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Advanced Features

Concrete-ML offers some features for advanced users that wish to adjust the cryptographic parameters that are generated by the Concrete stack for a certain machine learning model.

Approximate computations using the p_error parameter

Concrete-ML makes use of table lookup (TLU) to represent any non-linear operation (e.g. sigmoid). This TLU is implemented through the Programmable Bootstrapping (PBS) operation which will apply a non-linear operation in the cryptographic realm.
In Concrete-ML, the result of the TLU operation is obtained with a specific error probability:
DEFAULT_P_ERROR_PBS = 6.3342483999973e-05
A single PBS operation has 1 - DEFAULT_P_ERROR_PBS = 99.9936657516% chances of being correct. This number plays a role in the cryptographic parameters. As such, the lower the p_error, the more constraining the parameters will become. This has an impact on both key generation and, more importantly, on FHE execution time.
This number is set by default to be relatively low such that any user can build deep circuits without being impacted by this noise as described in the concepts section. However, there might be use cases and specific circuits where the Gaussian noise can increase without being too dramatic for the circuit accuracy. In that case, increasing the p_error can be relevant as it will reduce the execution time in FHE.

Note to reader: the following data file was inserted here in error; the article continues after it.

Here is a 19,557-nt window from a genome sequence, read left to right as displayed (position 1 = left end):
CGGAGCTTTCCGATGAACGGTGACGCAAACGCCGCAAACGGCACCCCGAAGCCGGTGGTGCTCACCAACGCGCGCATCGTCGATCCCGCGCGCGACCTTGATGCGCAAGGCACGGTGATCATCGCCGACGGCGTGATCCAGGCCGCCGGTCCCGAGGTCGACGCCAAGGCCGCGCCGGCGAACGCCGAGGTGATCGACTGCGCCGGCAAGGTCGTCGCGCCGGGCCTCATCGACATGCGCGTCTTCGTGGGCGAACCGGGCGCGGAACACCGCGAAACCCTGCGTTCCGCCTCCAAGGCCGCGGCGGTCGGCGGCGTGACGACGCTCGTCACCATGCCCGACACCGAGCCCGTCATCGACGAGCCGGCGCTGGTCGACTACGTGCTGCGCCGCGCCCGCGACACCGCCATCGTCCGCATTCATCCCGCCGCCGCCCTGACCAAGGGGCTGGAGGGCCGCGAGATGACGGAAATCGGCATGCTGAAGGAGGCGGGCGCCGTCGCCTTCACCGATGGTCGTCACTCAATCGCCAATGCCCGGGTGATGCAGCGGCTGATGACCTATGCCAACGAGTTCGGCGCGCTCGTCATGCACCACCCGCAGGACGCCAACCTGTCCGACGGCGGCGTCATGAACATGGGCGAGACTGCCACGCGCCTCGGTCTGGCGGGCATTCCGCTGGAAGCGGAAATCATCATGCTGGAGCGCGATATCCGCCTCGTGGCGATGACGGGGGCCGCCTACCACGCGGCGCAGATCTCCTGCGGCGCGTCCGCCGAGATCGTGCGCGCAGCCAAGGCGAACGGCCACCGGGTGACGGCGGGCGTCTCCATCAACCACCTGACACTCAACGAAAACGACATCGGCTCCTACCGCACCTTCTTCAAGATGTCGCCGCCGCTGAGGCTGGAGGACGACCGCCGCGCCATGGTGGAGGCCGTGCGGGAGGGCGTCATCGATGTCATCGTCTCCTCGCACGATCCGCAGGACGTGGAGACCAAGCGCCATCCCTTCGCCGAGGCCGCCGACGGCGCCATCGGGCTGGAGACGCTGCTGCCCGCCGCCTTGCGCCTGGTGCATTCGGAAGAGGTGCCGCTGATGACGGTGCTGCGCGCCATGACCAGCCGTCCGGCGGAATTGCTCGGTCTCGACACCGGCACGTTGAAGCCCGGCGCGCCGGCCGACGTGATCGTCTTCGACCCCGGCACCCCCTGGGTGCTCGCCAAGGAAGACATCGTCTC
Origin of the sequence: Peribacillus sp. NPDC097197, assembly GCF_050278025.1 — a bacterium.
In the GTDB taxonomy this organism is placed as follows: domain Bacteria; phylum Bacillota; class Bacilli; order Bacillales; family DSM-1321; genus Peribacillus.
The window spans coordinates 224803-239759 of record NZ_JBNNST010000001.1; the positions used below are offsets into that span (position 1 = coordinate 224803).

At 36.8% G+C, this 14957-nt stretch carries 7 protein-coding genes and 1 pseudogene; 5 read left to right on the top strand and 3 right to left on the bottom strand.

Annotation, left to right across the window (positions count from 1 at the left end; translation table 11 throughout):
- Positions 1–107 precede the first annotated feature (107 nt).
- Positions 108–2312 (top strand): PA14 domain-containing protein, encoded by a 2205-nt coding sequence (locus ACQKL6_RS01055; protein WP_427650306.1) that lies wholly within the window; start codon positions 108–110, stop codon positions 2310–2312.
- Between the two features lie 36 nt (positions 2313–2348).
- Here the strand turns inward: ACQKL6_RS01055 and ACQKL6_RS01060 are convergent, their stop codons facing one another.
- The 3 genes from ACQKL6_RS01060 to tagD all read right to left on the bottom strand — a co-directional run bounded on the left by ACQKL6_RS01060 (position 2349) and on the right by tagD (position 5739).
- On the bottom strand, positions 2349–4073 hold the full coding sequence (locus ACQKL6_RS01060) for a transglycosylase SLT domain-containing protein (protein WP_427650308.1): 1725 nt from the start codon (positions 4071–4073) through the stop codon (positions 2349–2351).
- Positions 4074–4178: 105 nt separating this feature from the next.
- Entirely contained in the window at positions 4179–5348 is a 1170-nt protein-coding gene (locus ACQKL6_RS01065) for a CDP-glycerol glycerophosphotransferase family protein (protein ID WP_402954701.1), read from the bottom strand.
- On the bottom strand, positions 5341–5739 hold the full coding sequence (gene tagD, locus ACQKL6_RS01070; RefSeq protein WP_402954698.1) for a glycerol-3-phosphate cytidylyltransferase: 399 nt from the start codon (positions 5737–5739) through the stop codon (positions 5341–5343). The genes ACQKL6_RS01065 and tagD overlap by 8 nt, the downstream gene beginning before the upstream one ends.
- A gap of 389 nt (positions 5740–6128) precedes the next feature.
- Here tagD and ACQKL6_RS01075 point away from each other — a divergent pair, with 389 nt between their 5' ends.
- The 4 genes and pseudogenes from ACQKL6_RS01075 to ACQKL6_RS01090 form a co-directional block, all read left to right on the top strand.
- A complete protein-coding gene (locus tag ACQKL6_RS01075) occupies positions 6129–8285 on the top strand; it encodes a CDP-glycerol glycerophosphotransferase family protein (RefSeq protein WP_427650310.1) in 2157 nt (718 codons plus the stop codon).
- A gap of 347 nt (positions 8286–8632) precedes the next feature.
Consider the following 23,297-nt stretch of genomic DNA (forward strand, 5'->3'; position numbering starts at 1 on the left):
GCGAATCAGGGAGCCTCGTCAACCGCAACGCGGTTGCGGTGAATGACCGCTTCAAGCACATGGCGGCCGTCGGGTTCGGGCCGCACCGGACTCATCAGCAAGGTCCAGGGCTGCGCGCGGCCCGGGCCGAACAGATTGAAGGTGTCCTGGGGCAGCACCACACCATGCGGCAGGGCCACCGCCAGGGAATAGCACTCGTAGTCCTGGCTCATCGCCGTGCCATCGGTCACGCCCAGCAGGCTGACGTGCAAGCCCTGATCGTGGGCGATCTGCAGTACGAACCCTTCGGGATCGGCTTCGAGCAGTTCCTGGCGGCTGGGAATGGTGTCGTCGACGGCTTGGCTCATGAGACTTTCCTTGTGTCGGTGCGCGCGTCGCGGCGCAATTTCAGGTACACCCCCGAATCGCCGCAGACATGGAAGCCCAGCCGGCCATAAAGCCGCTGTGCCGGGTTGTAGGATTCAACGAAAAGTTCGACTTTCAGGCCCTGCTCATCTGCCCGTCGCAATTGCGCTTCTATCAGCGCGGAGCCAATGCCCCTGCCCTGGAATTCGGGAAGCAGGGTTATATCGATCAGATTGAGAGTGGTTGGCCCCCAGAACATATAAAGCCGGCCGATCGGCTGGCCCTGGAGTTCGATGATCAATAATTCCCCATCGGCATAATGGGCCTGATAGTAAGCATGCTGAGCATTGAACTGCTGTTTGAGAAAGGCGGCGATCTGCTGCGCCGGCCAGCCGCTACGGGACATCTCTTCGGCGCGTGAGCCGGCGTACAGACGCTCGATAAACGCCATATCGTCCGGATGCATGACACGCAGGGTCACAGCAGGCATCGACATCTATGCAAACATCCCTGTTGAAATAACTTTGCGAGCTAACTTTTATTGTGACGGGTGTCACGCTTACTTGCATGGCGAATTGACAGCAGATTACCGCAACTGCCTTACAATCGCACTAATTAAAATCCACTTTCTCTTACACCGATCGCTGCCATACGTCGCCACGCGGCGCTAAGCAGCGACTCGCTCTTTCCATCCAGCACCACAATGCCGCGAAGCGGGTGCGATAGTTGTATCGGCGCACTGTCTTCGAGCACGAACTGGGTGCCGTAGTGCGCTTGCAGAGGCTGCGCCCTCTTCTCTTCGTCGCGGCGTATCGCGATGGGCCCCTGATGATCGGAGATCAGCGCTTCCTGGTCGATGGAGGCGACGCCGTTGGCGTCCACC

Here is a visualization of the effect of the p_error over a simple linear regression with a p_error = 0.1 vs the default p_error value:
Impact of p_error in a Linear Regression
The execution for the two models are 336 ms per example for the standard p_error and 253 ms per example for a p_error = 0.1 (on a 8 cores Intel CPU machine). Obviously, this speedup is very dependent on model complexity. To obtain a speedup while maintaining good accuracy, it is possible to search for a good value of p_error. Currently no heuristic has been proposed to find a good value a-priori.
Users have the possibility to change this p_error as they choose fit, by passing an argument to the compile function of any of the models. Here is an example:
from concrete.ml.sklearn import XGBoostClassifier
clf = XGBoostClassifier()
clf.fit(X_train, y_train)
# Here comes the p_error parameter
clf.compile(X_train, p_error = 0.1)